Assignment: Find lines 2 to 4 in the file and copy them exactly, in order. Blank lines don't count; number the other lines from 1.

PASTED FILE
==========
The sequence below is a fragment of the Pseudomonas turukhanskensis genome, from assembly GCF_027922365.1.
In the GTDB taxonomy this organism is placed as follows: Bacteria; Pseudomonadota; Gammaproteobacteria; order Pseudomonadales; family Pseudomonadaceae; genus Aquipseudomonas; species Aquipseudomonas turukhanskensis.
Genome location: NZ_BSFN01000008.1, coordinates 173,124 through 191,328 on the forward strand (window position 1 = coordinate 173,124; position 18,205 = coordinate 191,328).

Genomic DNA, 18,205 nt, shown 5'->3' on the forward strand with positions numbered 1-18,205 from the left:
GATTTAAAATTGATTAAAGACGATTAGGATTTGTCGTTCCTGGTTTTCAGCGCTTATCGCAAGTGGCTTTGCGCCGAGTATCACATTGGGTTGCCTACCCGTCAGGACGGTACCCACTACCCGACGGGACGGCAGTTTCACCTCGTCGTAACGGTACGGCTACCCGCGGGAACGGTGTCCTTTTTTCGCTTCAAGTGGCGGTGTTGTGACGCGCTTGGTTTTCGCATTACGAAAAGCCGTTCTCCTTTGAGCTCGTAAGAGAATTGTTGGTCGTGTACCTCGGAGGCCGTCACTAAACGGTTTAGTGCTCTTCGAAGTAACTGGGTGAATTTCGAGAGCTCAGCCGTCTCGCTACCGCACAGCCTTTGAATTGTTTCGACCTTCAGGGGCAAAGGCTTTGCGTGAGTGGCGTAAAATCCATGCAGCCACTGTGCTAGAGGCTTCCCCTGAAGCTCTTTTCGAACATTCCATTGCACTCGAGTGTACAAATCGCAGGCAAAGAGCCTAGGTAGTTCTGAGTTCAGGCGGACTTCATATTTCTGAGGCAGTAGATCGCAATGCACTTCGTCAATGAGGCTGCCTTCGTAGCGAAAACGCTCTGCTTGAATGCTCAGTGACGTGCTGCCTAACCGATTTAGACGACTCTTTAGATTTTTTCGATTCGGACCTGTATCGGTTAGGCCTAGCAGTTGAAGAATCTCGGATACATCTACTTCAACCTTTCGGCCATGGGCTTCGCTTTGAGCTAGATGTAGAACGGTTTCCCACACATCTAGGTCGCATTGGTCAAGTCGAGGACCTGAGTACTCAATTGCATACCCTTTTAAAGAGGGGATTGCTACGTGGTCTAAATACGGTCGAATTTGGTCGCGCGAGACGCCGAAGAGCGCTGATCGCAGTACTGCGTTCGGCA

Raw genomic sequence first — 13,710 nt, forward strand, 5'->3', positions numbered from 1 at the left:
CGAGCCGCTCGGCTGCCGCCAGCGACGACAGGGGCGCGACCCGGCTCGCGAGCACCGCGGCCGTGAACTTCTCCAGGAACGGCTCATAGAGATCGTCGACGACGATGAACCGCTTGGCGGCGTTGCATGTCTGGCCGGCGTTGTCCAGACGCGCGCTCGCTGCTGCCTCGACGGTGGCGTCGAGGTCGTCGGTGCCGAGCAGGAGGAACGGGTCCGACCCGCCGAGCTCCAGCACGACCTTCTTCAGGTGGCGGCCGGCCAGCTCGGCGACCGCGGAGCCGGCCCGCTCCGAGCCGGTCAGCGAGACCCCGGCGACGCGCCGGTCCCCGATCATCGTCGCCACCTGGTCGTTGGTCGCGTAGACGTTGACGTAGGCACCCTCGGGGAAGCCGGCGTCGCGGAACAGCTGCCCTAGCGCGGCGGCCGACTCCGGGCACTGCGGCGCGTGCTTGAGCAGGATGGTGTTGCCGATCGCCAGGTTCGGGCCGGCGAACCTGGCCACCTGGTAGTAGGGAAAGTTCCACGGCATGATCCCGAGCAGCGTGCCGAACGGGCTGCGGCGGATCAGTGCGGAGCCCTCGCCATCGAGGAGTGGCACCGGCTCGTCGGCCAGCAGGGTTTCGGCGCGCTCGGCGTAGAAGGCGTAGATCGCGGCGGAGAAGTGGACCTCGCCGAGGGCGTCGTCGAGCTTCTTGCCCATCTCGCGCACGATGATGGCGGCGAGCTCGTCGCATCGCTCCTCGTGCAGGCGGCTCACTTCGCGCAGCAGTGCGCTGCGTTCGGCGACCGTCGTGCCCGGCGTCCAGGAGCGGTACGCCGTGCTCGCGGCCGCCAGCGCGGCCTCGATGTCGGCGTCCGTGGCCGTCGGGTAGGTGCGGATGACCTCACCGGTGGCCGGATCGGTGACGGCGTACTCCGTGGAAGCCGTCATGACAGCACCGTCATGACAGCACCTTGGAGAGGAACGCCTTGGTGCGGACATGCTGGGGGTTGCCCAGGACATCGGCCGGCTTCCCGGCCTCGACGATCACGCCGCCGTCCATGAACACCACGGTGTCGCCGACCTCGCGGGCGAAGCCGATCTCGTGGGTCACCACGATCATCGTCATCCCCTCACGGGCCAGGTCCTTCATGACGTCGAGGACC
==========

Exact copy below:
In the GTDB taxonomy this organism is placed as follows: Bacteria; Pseudomonadota; Gammaproteobacteria; order Pseudomonadales; family Pseudomonadaceae; genus Aquipseudomonas; species Aquipseudomonas turukhanskensis.
Genome location: NZ_BSFN01000008.1, coordinates 173,124 through 191,328 on the forward strand (window position 1 = coordinate 173,124; position 18,205 = coordinate 191,328).

Genomic DNA, 18,205 nt, shown 5'->3' on the forward strand with positions numbered 1-18,205 from the left: